We evaluate the effects of a dialogue based school support program targeted at Swedish municipalities which experienced a large influx of refugees during the 2015 refugee crisis. The support program was initiated by the Swedish government and administered by the Swedish National Education Agency (SNEA) in response to the crisis and the urgent need to support the accommodation of refugee children in schools. The program consisted of an initial 6-month stage during which a local team, in dialogue with consultants from the National Education Agency, identified local needs and agreed on a suitable package of support measures. During the second stage, with a duration of 18 months, the customized support package was implemented with financial and managerial support of the SNEA. Support packages typically involved teacher training in knowledge and language enhancing teaching strategies to support language development and learning of migrant students (Scaffolding language, Språk- och kunskapsutvecklande arbetssätt, SKUA), improved availability of tutoring in student mother tongue, managerial and administrative support in organizing refugee student reception and integration, including appointment of a local refugee reception coordinator and training of other personnel groups involved in the schools receiving refugee children. The support program was rolled out in seven waves during 2016-2019. Municipalities were first ranked according to need of support. In each wave the five most needy municipalities were guaranteed participation before randomization took place among subsequent pairs, i.e. 6-7, 8-9... each round, 5-12 pairs per round resulting in a total of N=63 in the treatment arm. Control municipalities, reentered the randomization procedure after 12 months. The support program thus affected some 112000 students, 10000 teachers, and 770 schools at the compulsory school level, excluding the guarantee municipalities.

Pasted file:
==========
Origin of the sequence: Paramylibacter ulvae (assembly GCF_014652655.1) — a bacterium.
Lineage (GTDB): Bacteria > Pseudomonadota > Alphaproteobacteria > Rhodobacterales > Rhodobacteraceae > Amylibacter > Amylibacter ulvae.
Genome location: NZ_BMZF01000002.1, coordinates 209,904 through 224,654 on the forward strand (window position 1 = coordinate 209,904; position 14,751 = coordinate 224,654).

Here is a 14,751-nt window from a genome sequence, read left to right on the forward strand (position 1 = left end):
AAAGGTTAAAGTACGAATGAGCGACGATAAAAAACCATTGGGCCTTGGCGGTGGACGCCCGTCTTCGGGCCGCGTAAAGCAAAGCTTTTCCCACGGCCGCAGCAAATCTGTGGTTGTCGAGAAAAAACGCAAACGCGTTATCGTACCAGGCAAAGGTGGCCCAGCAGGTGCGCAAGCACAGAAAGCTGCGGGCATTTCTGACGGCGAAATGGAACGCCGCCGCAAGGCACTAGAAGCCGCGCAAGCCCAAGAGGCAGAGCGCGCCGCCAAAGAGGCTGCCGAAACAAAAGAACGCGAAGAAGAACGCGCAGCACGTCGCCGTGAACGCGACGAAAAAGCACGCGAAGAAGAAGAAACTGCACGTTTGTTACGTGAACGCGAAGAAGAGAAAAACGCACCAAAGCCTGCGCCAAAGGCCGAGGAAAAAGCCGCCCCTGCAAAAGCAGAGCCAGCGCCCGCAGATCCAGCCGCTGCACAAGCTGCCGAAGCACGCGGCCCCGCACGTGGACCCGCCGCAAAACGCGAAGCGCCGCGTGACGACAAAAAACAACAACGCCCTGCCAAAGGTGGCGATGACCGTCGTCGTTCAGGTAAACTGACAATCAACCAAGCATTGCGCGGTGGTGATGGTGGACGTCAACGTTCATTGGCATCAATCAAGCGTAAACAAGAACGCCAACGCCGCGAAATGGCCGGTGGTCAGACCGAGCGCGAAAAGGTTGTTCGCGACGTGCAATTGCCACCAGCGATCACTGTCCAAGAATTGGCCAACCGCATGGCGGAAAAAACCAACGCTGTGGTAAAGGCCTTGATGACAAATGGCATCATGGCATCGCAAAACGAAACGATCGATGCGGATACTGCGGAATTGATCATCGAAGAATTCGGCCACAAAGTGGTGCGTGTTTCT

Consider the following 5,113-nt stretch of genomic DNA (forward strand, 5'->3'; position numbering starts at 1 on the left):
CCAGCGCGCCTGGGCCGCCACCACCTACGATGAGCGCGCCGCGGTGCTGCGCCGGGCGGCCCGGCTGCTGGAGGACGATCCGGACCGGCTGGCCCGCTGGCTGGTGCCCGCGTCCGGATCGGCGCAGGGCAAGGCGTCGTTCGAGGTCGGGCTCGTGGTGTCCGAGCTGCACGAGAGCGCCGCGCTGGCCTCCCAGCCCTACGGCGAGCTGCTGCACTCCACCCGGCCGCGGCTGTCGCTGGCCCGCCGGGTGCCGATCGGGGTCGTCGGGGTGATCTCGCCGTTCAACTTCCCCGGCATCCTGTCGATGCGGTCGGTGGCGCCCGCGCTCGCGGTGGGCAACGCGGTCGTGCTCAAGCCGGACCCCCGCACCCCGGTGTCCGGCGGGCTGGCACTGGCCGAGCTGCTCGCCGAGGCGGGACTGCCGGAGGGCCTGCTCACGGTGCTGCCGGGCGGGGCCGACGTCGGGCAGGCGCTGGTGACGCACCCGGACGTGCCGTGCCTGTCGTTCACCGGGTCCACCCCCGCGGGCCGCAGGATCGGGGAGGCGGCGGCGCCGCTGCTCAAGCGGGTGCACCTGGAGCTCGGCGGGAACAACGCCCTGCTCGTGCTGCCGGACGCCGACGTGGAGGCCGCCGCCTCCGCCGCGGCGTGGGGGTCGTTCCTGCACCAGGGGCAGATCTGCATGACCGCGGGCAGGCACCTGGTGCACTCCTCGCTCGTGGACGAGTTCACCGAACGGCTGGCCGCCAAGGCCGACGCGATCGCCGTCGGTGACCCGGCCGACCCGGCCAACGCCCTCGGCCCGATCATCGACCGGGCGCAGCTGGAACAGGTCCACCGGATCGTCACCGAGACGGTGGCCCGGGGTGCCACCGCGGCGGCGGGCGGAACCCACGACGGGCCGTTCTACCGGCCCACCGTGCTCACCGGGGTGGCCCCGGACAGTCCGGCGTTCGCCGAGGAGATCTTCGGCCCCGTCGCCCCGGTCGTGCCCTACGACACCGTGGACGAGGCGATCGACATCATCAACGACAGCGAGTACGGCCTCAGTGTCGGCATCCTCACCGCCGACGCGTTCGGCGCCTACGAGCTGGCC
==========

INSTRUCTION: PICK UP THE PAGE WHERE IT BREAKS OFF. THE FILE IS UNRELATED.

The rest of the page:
The primary outcomes of the study are incumbent and asylum seeking students' test scores, compulsory school grades and qualification for upper secondary school. Other important outcomes are student and teacher mobility, school segregation, school resources, and effects on school markets, i.e. voucher school entry.
We will test a number of hypotheses:
1) Receiving targeted support improved schools ability to accommodate refugee students
2) Schooling outcomes of incumbent students were less negatively affected by refugee influx - or even positively affected - by municipal participation in the targeted support program
3) The effects of program participation are possibly larger for incumbent students with foreign background i) because of elements of the program also improves educational quality for this group ii) because they are more vulnerable to resource constraints.
4) It is possible that initial, short run effects effects are negative if program participation initially crowds out teaching capacity
5) Positive program effects may be mediated by enhanced reception and teaching capacity, increased school resources, more adequate special aid to children, reduced white flight and student mobility, less teacher turn over.